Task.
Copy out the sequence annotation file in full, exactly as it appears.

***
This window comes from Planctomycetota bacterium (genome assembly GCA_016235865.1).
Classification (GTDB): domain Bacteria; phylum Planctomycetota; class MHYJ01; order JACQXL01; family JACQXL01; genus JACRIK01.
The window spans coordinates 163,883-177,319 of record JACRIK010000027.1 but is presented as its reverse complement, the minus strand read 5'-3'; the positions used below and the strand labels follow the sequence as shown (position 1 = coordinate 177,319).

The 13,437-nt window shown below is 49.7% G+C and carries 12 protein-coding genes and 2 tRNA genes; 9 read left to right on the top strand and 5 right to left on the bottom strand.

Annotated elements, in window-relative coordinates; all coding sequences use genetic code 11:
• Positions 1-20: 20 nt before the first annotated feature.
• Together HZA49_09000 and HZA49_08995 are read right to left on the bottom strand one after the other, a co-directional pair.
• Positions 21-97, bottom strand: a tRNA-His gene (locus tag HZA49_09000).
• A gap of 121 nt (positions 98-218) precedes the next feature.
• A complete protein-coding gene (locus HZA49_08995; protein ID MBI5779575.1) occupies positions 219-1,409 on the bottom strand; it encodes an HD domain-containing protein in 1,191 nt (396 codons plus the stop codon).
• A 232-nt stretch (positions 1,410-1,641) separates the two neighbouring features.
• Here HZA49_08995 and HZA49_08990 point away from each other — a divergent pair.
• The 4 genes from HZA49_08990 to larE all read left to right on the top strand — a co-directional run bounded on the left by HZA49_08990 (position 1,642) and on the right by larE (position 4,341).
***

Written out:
This window comes from Planctomycetota bacterium (genome assembly GCA_016235865.1).
Classification (GTDB): domain Bacteria; phylum Planctomycetota; class MHYJ01; order JACQXL01; family JACQXL01; genus JACRIK01.
The window spans coordinates 163,883-177,319 of record JACRIK010000027.1 but is presented as its reverse complement, the minus strand read 5'-3'; the positions used below and the strand labels follow the sequence as shown (position 1 = coordinate 177,319).

The 13,437-nt window shown below is 49.7% G+C and carries 12 protein-coding genes and 2 tRNA genes; 9 read left to right on the top strand and 5 right to left on the bottom strand.

Annotated elements, in window-relative coordinates; all coding sequences use genetic code 11:
• Positions 1-20: 20 nt before the first annotated feature.
• Together HZA49_09000 and HZA49_08995 are read right to left on the bottom strand one after the other, a co-directional pair.
• Positions 21-97, bottom strand: a tRNA-His gene (locus tag HZA49_09000).
• A gap of 121 nt (positions 98-218) precedes the next feature.
• A complete protein-coding gene (locus HZA49_08995; protein ID MBI5779575.1) occupies positions 219-1,409 on the bottom strand; it encodes an HD domain-containing protein in 1,191 nt (396 codons plus the stop codon).
• A 232-nt stretch (positions 1,410-1,641) separates the two neighbouring features.
• Here HZA49_08995 and HZA49_08990 point away from each other — a divergent pair.
• The 4 genes from HZA49_08990 to larE all read left to right on the top strand — a co-directional run bounded on the left by HZA49_08990 (position 1,642) and on the right by larE (position 4,341).